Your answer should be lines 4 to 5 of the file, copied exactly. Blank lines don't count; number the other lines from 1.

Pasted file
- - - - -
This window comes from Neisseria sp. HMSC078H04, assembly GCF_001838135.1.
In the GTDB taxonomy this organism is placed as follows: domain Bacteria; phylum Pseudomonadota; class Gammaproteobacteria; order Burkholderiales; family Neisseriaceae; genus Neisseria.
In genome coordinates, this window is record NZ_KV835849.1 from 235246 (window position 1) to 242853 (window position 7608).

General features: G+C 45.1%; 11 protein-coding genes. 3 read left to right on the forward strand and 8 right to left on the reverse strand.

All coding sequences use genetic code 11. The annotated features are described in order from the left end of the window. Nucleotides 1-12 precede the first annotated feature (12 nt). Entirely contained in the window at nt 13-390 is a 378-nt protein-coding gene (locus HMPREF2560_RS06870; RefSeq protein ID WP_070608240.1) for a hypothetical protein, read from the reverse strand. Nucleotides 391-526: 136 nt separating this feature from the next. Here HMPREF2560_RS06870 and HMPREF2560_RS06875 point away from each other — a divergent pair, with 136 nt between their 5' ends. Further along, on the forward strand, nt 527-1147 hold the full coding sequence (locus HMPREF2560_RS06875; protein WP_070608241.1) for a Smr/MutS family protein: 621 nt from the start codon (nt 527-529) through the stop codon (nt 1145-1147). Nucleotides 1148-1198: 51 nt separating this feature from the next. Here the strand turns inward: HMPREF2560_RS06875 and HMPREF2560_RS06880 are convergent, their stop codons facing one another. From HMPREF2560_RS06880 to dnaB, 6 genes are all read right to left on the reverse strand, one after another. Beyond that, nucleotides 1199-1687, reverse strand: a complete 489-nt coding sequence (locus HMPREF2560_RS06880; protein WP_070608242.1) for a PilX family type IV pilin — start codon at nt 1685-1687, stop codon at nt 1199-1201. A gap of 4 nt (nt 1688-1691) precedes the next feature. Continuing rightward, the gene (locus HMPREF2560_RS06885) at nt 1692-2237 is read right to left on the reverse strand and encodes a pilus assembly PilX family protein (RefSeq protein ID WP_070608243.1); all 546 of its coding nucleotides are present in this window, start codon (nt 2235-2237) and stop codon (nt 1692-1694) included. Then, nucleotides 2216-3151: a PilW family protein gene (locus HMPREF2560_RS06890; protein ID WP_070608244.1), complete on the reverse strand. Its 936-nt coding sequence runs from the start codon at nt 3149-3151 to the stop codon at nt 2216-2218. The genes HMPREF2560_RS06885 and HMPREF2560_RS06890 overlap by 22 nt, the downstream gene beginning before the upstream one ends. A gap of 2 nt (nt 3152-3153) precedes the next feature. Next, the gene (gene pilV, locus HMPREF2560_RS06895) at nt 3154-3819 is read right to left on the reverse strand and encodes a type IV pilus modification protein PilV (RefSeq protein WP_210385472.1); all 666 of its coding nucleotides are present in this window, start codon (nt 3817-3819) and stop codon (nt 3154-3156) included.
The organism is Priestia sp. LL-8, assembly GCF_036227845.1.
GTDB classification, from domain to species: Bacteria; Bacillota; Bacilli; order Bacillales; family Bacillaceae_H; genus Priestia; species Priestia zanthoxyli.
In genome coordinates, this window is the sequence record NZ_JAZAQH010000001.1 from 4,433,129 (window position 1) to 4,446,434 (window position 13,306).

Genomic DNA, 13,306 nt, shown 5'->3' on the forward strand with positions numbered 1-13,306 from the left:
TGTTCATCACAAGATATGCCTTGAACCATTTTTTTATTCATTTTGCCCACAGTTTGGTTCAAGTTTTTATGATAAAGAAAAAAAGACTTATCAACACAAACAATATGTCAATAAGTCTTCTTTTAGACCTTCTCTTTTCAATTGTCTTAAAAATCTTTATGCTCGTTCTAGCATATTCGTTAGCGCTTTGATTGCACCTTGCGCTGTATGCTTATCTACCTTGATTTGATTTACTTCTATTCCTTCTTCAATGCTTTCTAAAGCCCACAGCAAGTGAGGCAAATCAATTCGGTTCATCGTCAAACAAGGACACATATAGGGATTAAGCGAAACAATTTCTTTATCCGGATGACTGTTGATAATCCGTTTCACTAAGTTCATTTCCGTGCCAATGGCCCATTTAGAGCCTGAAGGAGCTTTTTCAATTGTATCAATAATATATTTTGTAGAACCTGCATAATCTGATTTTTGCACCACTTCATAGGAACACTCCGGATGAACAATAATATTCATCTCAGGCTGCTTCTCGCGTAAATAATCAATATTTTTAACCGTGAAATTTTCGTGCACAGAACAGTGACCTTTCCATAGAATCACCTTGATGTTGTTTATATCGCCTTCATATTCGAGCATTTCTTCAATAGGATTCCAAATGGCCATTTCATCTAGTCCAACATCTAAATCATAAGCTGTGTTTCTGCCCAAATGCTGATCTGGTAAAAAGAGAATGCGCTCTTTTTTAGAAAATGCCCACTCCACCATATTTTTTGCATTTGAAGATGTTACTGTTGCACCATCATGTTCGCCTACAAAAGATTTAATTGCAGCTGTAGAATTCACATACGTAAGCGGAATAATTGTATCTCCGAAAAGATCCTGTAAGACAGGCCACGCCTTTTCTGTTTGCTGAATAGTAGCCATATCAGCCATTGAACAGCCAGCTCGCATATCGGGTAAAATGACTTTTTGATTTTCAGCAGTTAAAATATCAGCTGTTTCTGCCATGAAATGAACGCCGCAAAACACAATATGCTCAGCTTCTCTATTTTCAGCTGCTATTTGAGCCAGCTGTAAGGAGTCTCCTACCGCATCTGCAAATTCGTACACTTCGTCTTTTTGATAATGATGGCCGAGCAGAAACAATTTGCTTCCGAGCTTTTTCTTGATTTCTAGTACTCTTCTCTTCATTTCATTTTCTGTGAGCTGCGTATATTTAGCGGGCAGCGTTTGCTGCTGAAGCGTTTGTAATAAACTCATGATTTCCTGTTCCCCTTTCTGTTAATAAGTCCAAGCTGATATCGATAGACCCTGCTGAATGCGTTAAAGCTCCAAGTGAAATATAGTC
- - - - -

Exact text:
General features: G+C 45.1%; 11 protein-coding genes. 3 read left to right on the forward strand and 8 right to left on the reverse strand.

All coding sequences use genetic code 11. The annotated features are described in order from the left end of the window. Nucleotides 1-12 precede the first annotated feature (12 nt). Entirely contained in the window at nt 13-390 is a 378-nt protein-coding gene (locus HMPREF2560_RS06870; RefSeq protein ID WP_070608240.1) for a hypothetical protein, read from the reverse strand. Nucleotides 391-526: 136 nt separating this feature from the next. Here HMPREF2560_RS06870 and HMPREF2560_RS06875 point away from each other — a divergent pair, with 136 nt between their 5' ends. Further along, on the forward strand, nt 527-1147 hold the full coding sequence (locus HMPREF2560_RS06875; protein WP_070608241.1) for a Smr/MutS family protein: 621 nt from the start codon (nt 527-529) through the stop codon (nt 1145-1147). Nucleotides 1148-1198: 51 nt separating this feature from the next. Here the strand turns inward: HMPREF2560_RS06875 and HMPREF2560_RS06880 are convergent, their stop codons facing one another. From HMPREF2560_RS06880 to dnaB, 6 genes are all read right to left on the reverse strand, one after another. Beyond that, nucleotides 1199-1687, reverse strand: a complete 489-nt coding sequence (locus HMPREF2560_RS06880; protein WP_070608242.1) for a PilX family type IV pilin — start codon at nt 1685-1687, stop codon at nt 1199-1201. A gap of 4 nt (nt 1688-1691) precedes the next feature. Continuing rightward, the gene (locus HMPREF2560_RS06885) at nt 1692-2237 is read right to left on the reverse strand and encodes a pilus assembly PilX family protein (RefSeq protein ID WP_070608243.1); all 546 of its coding nucleotides are present in this window, start codon (nt 2235-2237) and stop codon (nt 1692-1694) included. Then, nucleotides 2216-3151: a PilW family protein gene (locus HMPREF2560_RS06890; protein ID WP_070608244.1), complete on the reverse strand. Its 936-nt coding sequence runs from the start codon at nt 3149-3151 to the stop codon at nt 2216-2218. The genes HMPREF2560_RS06885 and HMPREF2560_RS06890 overlap by 22 nt, the downstream gene beginning before the upstream one ends. A gap of 2 nt (nt 3152-3153) precedes the next feature. Next, the gene (gene pilV, locus HMPREF2560_RS06895) at nt 3154-3819 is read right to left on the reverse strand and encodes a type IV pilus modification protein PilV (RefSeq protein WP_210385472.1); all 666 of its coding nucleotides are present in this window, start codon (nt 3817-3819) and stop codon (nt 3154-3156) included.